Repeat after me p.253With plagiarism seemingly endemic in Romania, as well as rife among Europe's political class, a bid by academics to root out misconduct deserves widespread support.
Inactivation of tumour-suppressor genes by homozygous deletion is a prototypic event in the cancer genome, yet such deletions often encompass neighbouring genes. We propose that homozygous deletions in such passenger genes can expose cancer-specific therapeutic vulnerabilities when the collaterally deleted gene is a member of a functionally redundant family of genes carrying out an essential function. The glycolytic gene enolase 1 (ENO1) in the 1p36 locus is deleted in glioblastoma (GBM), which is tolerated by the expression of ENO2. Here we show that short-hairpin-RNA-mediated silencing of ENO2 selectively inhibits growth, survival and the tumorigenic potential of ENO1-deleted GBM cells, and that the enolase inhibitor phosphonoacetohydroxamate is selectively toxic to ENO1-deleted GBM cells relative to ENO1-intact GBM cells or normal astrocytes. The principle of collateral vulnerability should be applicable to other passenger-deleted genes encoding functionally redundant essential activities and provide an effective treatment strategy for cancers containing such genomic events.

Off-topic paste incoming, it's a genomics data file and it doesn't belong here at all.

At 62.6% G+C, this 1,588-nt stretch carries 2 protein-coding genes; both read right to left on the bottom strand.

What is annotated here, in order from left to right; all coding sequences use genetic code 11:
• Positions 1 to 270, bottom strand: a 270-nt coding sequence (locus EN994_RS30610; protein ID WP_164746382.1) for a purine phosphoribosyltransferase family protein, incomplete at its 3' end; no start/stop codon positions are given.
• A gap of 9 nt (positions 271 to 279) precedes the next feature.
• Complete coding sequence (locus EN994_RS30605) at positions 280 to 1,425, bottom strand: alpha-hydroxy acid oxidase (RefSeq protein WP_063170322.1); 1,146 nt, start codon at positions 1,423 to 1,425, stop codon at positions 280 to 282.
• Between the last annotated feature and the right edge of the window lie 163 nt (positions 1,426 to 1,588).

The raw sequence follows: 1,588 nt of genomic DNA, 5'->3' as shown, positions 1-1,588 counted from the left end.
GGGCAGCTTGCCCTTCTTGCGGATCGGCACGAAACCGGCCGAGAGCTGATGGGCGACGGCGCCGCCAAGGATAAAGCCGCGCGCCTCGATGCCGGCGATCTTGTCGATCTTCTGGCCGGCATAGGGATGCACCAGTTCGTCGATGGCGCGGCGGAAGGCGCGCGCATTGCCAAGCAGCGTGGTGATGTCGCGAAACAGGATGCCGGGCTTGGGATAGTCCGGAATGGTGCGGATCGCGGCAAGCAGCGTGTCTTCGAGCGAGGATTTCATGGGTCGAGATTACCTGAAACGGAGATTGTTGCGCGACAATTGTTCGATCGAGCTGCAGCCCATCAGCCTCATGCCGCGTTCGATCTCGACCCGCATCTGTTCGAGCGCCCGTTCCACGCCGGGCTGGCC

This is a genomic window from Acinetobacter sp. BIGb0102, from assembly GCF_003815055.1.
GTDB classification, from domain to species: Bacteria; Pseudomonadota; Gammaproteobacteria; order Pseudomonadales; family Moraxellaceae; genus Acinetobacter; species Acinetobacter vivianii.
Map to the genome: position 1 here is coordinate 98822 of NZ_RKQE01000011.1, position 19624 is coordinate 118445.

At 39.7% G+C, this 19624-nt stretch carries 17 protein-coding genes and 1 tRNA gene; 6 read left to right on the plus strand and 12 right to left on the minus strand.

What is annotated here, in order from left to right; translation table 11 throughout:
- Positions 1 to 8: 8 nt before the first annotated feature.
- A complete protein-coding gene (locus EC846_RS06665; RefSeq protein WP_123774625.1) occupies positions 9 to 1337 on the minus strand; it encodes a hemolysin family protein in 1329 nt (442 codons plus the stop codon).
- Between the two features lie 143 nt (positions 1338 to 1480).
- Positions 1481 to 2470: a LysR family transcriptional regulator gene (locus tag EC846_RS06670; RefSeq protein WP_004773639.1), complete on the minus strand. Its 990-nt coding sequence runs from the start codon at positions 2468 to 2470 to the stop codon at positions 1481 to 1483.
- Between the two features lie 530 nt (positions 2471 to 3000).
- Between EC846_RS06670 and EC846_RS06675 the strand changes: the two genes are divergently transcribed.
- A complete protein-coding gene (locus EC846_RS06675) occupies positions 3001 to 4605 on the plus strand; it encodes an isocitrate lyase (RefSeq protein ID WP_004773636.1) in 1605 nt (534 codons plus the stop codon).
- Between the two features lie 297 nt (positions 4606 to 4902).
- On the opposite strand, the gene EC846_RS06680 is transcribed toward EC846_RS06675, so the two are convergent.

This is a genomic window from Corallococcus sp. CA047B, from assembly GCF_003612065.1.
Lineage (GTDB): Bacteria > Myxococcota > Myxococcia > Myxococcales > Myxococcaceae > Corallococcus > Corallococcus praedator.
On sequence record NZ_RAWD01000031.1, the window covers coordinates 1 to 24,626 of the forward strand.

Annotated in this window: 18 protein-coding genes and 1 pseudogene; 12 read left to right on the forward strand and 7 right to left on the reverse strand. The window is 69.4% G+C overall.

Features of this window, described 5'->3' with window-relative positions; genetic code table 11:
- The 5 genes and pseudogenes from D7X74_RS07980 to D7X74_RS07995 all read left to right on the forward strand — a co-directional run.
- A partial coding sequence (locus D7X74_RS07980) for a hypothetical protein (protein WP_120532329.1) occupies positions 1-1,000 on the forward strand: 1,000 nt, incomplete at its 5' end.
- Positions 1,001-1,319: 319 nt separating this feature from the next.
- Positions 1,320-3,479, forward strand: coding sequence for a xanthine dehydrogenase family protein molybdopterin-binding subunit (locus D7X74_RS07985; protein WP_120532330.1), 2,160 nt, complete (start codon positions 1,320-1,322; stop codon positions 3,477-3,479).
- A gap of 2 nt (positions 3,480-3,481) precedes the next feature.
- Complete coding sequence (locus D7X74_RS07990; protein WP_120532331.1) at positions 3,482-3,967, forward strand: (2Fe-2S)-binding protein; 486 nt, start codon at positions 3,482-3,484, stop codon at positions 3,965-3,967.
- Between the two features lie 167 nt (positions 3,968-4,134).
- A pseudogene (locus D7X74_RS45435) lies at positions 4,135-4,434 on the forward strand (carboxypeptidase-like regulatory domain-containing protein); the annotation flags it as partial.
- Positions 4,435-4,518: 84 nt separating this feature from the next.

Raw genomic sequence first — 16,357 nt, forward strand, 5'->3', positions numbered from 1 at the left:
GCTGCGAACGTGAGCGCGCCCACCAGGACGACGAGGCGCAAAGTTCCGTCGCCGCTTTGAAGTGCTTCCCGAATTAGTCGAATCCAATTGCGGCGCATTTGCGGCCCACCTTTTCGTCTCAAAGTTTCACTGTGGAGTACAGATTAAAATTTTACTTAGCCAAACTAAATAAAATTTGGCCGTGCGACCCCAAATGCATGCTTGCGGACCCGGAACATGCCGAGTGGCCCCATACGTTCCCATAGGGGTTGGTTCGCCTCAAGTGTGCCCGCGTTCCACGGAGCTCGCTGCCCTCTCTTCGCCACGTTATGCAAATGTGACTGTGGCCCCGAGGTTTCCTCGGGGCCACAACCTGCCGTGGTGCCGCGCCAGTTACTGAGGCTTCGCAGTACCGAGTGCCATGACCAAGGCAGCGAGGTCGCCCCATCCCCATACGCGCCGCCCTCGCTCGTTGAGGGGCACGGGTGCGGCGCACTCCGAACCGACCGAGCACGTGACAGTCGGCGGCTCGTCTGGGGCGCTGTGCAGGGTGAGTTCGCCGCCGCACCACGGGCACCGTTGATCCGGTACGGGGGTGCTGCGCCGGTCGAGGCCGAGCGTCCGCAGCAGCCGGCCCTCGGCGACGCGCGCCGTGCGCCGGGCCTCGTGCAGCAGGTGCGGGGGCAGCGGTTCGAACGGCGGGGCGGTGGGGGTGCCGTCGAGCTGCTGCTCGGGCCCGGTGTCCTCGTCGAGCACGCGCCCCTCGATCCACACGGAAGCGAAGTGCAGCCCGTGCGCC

Brain circuits process information through specialized neuronal subclasses interacting within a network. Revealing their interplay requires activating specific cells while monitoring others in a functioning circuit. Here we use a new platform for two-way light-based circuit interrogation in visual cortex in vivo to show the computational implications of modulating different subclasses of inhibitory neurons during sensory processing. We find that soma-targeting, parvalbumin-expressing (PV) neurons principally divide responses but preserve stimulus selectivity, whereas dendrite-targeting, somatostatin-expressing (SOM) neurons principally subtract from excitatory responses and sharpen selectivity. Visualized in vivo cell-attached recordings show that division by PV neurons alters response gain, whereas subtraction by SOM neurons shifts response levels. Finally, stimulating identified neurons while scanning many target cells reveals that single PV and SOM neurons functionally impact only specific subsets of neurons in their projection fields. These findings provide direct evidence that inhibitory neuronal subclasses have distinct and complementary roles in cortical computations.